In our previous blog (HERE), we discussed the three primary criteria that banks should consider in choosing an appropriate index to price commercial loans. We concluded that, for the time being, LIBOR (surprisingly) was a superior index for community banks to use because of its high correlation to community banks’ cost of funding (better than Prime or US Treasury). We also discussed why LIBOR is a more flexible loan index for community banks because that index can accommodate amortizing, floating, fixed, forward-starting loans, that pay monthly, quarterly, semi-annually or annually. No other index can match this robustness.
In this blog, we explain the process we use at CenterState Bank for quoting borrowers fixed and floating-rate loans using a publicly available LIBOR index. We also describe how our method allows us to quote any commercial structure, and how it allows the borrower to track rates in the market until we close the loan.
What Is A Basis Adjustment?
The most important concept in our quoting and pricing method is basis adjustment. Basis adjustment involves taking a published and common index and adding or subtracting from it to arriving at a commercially quoted and executable rate. For example, two, five, seven and ten-year LIBOR or Treasury rates can be broadly found on the internet and in various newspapers. However, commercial loans do not fit common index structures for the following reasons: the accrual methods on commercial loans are loan specific, most commercial loans amortize, and payment conventions are diverse - this is where banks use basis adjustment.
Below is a table that our lenders receive by email every morning, and is also available online. Any community banker in the country can sign up to receive this information from CenterState without any cost or obligation. The table represents LIBOR fixed rates with the amortization term on the left side and the fixed rate terms across the top. This table shows mortgage style amortization rates, starting today. We can produce this table for any amortization style, accrual convention, and forward starting period. But to keep it simple, let’s just use the table below which uses the following convention: mortgage style amortization, ACT/360 accrual, monthly pay, and starting today. You will note in the table below that the rate for a 25-year amortizing, 10-year fixed rate is 2.91%.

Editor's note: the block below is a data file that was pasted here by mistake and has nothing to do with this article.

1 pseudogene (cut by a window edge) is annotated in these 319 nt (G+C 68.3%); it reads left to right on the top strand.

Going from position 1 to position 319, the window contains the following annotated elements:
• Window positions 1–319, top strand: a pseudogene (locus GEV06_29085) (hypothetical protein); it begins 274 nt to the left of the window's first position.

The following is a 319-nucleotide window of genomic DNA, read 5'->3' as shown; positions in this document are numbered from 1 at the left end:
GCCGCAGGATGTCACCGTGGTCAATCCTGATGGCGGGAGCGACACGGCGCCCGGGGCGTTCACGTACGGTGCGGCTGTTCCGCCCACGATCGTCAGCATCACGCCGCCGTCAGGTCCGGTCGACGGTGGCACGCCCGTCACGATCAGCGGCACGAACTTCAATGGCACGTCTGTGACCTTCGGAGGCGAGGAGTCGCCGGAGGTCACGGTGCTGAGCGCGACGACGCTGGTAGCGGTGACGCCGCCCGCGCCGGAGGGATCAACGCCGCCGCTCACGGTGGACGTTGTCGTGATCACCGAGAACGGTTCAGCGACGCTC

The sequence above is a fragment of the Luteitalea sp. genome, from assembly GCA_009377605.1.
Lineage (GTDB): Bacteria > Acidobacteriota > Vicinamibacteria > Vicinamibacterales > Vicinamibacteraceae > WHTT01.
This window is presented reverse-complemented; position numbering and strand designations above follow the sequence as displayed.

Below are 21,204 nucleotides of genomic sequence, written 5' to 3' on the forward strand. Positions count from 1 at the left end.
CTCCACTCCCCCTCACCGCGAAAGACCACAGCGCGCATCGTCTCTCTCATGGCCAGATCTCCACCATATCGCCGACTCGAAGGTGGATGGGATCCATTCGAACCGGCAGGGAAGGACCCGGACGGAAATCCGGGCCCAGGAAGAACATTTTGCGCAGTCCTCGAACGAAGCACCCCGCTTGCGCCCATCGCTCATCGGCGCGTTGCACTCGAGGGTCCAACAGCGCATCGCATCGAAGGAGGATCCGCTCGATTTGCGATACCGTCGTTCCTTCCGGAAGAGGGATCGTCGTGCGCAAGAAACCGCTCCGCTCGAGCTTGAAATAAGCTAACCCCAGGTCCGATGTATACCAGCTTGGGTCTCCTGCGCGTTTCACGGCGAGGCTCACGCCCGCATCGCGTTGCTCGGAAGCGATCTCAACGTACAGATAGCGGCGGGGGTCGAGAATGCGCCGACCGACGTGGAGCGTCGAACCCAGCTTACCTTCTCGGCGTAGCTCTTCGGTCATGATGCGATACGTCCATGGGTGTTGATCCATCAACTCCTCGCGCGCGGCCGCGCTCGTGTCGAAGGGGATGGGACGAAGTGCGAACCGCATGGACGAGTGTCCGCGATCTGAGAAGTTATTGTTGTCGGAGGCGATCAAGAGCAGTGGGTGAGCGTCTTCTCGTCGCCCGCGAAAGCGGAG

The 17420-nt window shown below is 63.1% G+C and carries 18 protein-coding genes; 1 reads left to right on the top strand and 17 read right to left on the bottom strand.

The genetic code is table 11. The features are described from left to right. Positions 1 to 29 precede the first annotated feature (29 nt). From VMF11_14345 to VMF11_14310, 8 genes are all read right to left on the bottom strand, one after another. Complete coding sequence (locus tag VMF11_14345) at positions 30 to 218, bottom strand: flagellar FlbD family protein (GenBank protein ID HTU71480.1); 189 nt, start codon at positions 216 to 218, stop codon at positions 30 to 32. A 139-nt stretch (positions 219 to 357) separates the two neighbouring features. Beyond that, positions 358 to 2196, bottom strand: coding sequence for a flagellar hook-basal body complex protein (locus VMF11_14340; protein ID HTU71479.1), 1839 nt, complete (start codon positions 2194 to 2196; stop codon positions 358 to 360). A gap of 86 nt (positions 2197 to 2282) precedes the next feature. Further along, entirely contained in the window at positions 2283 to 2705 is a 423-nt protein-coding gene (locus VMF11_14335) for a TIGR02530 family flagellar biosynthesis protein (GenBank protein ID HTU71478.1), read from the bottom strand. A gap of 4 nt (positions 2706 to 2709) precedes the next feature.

The above table is published daily (but updated live in our modeling throughout the day).
Now, how does the lender provide this information to the borrower, who, presumably, does not receive these daily rates? Our lenders refer the borrower to one of many public sources of LIBOR rates. Below is information from Barchart.com that shows LIBOR rates from 1-year out to 30-years. There are other public and free sources of rates, but Barchart is one of our favorites for its ease of use and information.
Let’s assume that our borrower is interested in a loan structured as a 10-year fixed rate based on a 25-year amortization period. The rate we publish at CenterState Bank is 2.91%, but the public rate is 2.78% on Barchart. Therefore, our basis adjustment is 13 basis points, and we inform the borrower that the loan rate will be the Barchart rate for 10-year fixed, plus our basis adjustment (13bps) plus our agreed upon credit spread or margin (a discussion for another blog). We explain to the borrower that the 13 bps basis adjustment converts the benchmark 10-year rate (with specific conventions, such as quarterly pay and 30/360 accrual) to a commercial loan, based on monthly pay, mortgage style amortization, ACT/360 accrual and specific starting date from today.
Using the above method, the borrower can quickly and easily track rates until the loan closes. Most importantly, this methodology limits business development officers from quoting loan rates and instead focuses on quoting spreads. This dramatically limits interest rate risk for the bank and gives the borrower a greater sense of ownership.
This quoting technique also creates transparency in pricing (which should be a goal for all banks) that engenders trust and openness. We can use the same basis adjustment to quote various structures including forward-staring loans, floating and fixed rate loans, various indexes (Prime, LIBOR or Treasuries), and different amortization conventions.
One complaint we hear from borrowers is lack of transparency in pricing across bank product lines. The customer experience is impacted when lenders are not clear on the bank’s loan pricing indexes and credit spreads. The basis adjustment technique we use at CenterState is a way to solve both of these problems. The technique allows lenders to easily obtain and communicate rates to their customers, and it allows borrowers to verify and track loan rates until the loan closes all without the bank taking interest rate risk. We believe that banks should strive to create as transparent and straightforward a pricing method for customers as possible and this is one of the best methodologies we have found to accomplish this.
Submitted by Chris Nichols on April 09, 2018